Salmonweird Has Its Own Website – Check It Out!

If you don’t follow my Twitter, Instagram, Facebook, or other social media, you probably missed my big announcement about the future of my crime comedy series (with ghosts) set in Cornwall called Salmonweird. I will self-publish the first volume of the book on 2nd September 2019. It’s available on Amazon Kindle. You may preorder the […]

10 Books with the Best Closing Lines

(UPDATED AND RESCHEDULED POST) The opening line of a book is vitally important for grabbing the reader by the throat and making them not want to let go. But what about the final line? Regardless of whether there is a sequel in the works, the final sentence – although not as important, still requires some […]

Frankenstein is 200 Years Old: What is it About?

It’s considered the first ever proper modern science fiction novel. 200 years after it was first published, it still manages to wow audiences. It’s been reinvented more times than Madonna but a resurgence a few years ago means we are once again craving the timeless tale. It all began when Danny Boyle adapted it for […]

Book Review: Notes from a Small Island by Bill Bryson

The TL;DR version of this review: This is the travel guide to Britain you never knew you needed 😀 I’m a Bill Bryson convert. Just as he has adopted the British (genetic?) predisposition for sarcasm and deadpan delivery, I’ve adopted his unique writing style. Like many Americans, Bryson always wanted to visit Britain. But his […]

Book Review: Uncanny Valley by Gregory Miller

I’ve gone off short story collections in recent years. I can’t help feeling that modern writers have lost the art of succinctness and good old-fashioned storytelling required of a short piece. Yet Uncanny Valley caught my eye thanks to the unique selling point. It claims to be a collection of short stories sent in to […]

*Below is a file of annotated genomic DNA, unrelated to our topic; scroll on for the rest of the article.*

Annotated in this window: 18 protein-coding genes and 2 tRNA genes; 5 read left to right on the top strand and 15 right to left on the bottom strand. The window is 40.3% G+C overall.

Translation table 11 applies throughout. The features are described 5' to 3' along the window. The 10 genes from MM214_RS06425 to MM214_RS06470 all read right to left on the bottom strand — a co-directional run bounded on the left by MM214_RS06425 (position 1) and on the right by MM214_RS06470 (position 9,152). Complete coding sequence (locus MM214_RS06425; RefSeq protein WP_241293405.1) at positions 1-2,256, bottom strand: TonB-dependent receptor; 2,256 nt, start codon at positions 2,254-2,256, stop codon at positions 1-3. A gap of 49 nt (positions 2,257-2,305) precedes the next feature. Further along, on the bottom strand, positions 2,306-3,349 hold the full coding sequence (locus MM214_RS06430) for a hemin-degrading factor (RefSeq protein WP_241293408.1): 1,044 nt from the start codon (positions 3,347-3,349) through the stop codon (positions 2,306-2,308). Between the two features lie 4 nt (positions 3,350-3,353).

Book Review: Aquariums of Pyongyang by Kang Chol-Hwan

It’s around 18 months since I completed another book on North Korea – Nothing to Envy. I bought this around the same time. It’s one of the most famous accounts from anyone who lived inside the country and spent time at one of the many notorious gulags. Kang Chol-Hwan was just a boy when his […]

Book Review: Deck Z by Chris Pauls & Matt Solomon

What happened to the “unsinkable” RMS Titanic? Did it strike an iceberg and sink in the early hours of 15th April 1912? Did it actually go down in history as the worst maritime disaster ever? Yes, we know this is the case. But what happened in the hours leading up to that fateful night. Some […]

Science Fiction’s Sub-Genres in a Nutshell (Part 1)

To the uninitiated, science fiction is about space battles and exploring planets full of strange and wonderful creatures. Yet science fiction has never “just” been about spaceships and alien planets. That is just one subgenre of our weird and wonderful genre. There are many more and you might be surprised at some books and films […]

Book Review: Nothing edited by Jeremy Webb

This is a book about nothing – quite literally. It makes something of nothing, quite literally about that too. You will find nothing in this book, lots and lots of nothing and you will find it quite frankly one of the most interesting books you will ever read. Even though it is about nothing, featuring […]

Which Classics Have You Read More Than Once?

We either love classics or we endure them. For most people, reading a classic is something to tick off a bucket list. Let’s be honest, being forced to endure them in a school environment is not conducive to repeated reading. Yet eventually, most of us find a handful we love. Here is my list. For […]